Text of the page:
The Climate Council is inviting members of the Australian scientific community to sign the below open letter in support of the Environment Council of Central Queensland’s legal intervention.
The challenge focuses on how the Environment Protection and Biodiversity Conservation Act (EPBC) – Australia’s main environmental law – considers the impact of fossil fuel projects. To date, when considering new coal and gas projects, federal environment ministers do not consider the impacts of emissions and climate change on ‘matters of national environmental significance.’ All coal and gas projects harm our world heritage areas, precious species and vital natural resources.
It is no longer tenable for the Minister to simply ignore the damage these projects do.
The case could halt the progress of a number of existing coal and gas projects and possibly put a stop to future ones.
To add your name, please complete this form. For any questions please contact Nathan Hart – email@example.com
Please note: we’re currently only accepting signatories from those working within the Australian scientific community.
To: The Hon Tanya Plibersek MP
Australian Minister for Environment and Water
Dear Minister Plibersek,
Australian scientists call on our Federal Environment Minister to confront and respond to our shared climate reality by heeding the irrefutable scientific evidence and warnings when assessing coal and gas projects.
As scientists, we not only study but have a deep connection with and affection for Australia’s living wonders. Our research is founded on expert analysis, data and rigorous examination of the facts. We ask that leader’s decisions are likewise embedded in science.
In support of the Environment Council of Central Queensland’s legal intervention to protect Australia’s living wonders from climate damage, we are calling on the Australian Government to heed the scientific evidence on climate change when considering how proposals for new coal and gas projects will harm thousands of matters of national environmental significance (MNES) protected under Part 3 of the Environment Protection and Biodiversity Conservation Act 1999 (Cth).
According to the UN IPCC, the science is unequivocal. From megafires to ocean heatwaves and acidification, extensive coral bleaching, drought, and extreme rainfall and flooding events, we are now seeing and suffering through the scientifically predicted impacts of climate change across the country. These changes are compounding existing threats and creating new threats to matters of national environmental significance.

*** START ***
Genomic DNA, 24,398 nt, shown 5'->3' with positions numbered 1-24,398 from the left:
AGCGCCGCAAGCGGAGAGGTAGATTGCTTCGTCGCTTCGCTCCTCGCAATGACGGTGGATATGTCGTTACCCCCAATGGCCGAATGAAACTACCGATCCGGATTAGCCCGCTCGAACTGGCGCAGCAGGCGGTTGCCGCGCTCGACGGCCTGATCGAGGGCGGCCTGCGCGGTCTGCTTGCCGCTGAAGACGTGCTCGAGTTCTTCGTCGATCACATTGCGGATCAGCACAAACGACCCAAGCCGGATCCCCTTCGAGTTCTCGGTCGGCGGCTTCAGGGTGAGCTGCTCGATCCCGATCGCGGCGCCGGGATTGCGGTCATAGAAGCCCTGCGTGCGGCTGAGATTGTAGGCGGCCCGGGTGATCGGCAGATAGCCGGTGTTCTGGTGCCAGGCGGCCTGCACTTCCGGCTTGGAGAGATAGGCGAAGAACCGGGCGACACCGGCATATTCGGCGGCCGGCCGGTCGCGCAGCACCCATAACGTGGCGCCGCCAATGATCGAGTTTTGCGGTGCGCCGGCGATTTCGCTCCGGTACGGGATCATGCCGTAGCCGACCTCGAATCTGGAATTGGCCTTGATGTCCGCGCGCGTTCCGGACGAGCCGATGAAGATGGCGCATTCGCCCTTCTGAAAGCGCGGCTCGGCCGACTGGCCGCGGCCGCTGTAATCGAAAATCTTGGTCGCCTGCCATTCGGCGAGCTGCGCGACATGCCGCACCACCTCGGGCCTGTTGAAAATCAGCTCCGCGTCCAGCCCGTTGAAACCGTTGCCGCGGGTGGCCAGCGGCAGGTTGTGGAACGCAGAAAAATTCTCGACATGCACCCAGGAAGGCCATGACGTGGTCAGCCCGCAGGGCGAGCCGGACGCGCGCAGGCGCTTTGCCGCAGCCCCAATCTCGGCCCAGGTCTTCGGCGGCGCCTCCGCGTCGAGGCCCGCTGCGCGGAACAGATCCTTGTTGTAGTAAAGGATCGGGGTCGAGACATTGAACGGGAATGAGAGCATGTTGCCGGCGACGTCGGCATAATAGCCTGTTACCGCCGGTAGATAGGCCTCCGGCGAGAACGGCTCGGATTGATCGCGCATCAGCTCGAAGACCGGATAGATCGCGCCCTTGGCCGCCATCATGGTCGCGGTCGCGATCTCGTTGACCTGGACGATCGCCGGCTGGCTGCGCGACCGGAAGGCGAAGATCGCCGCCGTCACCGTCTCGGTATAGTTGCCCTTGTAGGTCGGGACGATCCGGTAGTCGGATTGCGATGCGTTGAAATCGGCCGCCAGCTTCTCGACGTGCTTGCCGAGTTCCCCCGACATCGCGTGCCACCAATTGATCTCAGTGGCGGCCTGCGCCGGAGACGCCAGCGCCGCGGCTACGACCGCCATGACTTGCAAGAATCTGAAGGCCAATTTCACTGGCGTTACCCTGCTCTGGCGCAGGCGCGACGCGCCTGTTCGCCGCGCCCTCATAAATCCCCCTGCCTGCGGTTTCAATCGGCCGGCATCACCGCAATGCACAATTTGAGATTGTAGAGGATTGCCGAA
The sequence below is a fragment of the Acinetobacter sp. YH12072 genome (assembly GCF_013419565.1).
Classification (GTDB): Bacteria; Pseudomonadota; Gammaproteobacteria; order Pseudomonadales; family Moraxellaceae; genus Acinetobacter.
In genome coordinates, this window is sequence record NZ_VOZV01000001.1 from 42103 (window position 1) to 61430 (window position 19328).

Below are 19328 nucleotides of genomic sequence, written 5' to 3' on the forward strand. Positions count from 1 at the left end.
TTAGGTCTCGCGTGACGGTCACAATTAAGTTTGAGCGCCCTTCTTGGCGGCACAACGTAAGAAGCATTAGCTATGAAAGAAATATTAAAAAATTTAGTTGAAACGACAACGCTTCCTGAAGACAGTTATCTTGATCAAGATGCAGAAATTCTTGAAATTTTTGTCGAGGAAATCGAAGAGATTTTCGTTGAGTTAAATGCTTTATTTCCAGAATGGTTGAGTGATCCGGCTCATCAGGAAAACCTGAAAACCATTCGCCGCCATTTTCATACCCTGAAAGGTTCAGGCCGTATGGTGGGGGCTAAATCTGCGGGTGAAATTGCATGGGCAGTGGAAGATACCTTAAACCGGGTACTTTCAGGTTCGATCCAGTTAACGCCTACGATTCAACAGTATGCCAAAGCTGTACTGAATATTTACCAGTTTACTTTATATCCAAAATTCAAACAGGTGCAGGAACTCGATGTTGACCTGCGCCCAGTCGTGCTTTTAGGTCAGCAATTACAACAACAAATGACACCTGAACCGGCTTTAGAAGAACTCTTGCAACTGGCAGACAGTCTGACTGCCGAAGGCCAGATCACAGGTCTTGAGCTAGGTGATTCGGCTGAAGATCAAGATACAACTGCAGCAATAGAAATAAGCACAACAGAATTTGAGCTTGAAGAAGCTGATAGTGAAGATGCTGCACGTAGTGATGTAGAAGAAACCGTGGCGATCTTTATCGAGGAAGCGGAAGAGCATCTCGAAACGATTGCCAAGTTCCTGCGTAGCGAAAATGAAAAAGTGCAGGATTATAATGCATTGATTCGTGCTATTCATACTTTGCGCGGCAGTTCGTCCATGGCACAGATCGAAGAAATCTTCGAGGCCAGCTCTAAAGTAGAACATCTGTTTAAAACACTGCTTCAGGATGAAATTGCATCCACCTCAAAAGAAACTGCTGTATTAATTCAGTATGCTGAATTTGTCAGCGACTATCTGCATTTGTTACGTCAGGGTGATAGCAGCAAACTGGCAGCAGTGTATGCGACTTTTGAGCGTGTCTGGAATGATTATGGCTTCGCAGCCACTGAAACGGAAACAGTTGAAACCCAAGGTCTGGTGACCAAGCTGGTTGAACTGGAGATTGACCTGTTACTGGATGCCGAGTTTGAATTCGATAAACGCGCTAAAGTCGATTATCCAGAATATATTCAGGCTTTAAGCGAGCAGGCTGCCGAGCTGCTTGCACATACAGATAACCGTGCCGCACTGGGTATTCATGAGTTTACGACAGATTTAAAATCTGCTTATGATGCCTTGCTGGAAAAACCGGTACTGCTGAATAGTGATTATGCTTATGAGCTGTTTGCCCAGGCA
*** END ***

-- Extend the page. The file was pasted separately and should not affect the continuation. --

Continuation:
Every tonne of greenhouse gas emissions and fraction of a degree of warming is a blow to the health of our ecosystems and economy. Any new coal or gas project will dangerously worsen climate change, which is already having major impacts for many natural systems, with some experiencing, or at risk of, irreversible change.
The science is clear, extracting fossil fuels is detrimental to Indigenous health and wellbeing. Fossil fuel exploitation increases local risks such as air, water, and land pollution. Scarring of the land and loss of access to Country is a direct threat to spiritual and cultural wellbeing, challenging the sustainability of cultures and communities living on their traditional lands. Indigenous presence on Country is essential for conducting Indigenous science based land management practice that reverse the impacts of climate change.
At risk are lives, livelihoods and the ecosystems that we depend on. Some of our most precious icons may be lost: the Great Barrier Reef, Kakadu, the Tarkine and Otways, giant kelp forests and the living cultural heritage of First Nations people.
Iconic and extraordinary species including koalas, green turtles, bilbies, dugongs, platypuses, Tasmanian devils and the Wollemi pine, are all under threat and we’ve documented the extinction of others. The species, ecosystems, and cultural heritage protected under the EPBC Act are all damaged when projects that accelerate climate change are approved.
We, as pre-eminent scientists named below, are jointly calling on the Environment Minister to accept our shared climate reality, heed the science and ensure all environmental assessments of new gas and coal projects are responsible and evidence-based, and include scope 3 emissions from all projects.
The fate of Australia’s living wonders – and all of the unique animals, plants, ecosystems and places we love – depends on it.